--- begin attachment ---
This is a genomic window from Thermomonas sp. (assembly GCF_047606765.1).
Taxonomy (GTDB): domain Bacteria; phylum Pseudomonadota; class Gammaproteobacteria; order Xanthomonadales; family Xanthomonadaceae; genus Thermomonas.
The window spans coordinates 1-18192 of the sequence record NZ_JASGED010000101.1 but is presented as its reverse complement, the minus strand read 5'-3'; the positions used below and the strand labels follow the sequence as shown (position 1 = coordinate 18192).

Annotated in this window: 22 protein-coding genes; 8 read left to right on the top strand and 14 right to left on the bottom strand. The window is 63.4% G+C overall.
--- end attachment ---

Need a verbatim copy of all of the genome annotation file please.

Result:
This is a genomic window from Thermomonas sp. (assembly GCF_047606765.1).
Taxonomy (GTDB): domain Bacteria; phylum Pseudomonadota; class Gammaproteobacteria; order Xanthomonadales; family Xanthomonadaceae; genus Thermomonas.
The window spans coordinates 1-18192 of the sequence record NZ_JASGED010000101.1 but is presented as its reverse complement, the minus strand read 5'-3'; the positions used below and the strand labels follow the sequence as shown (position 1 = coordinate 18192).

Annotated in this window: 22 protein-coding genes; 8 read left to right on the top strand and 14 right to left on the bottom strand. The window is 63.4% G+C overall.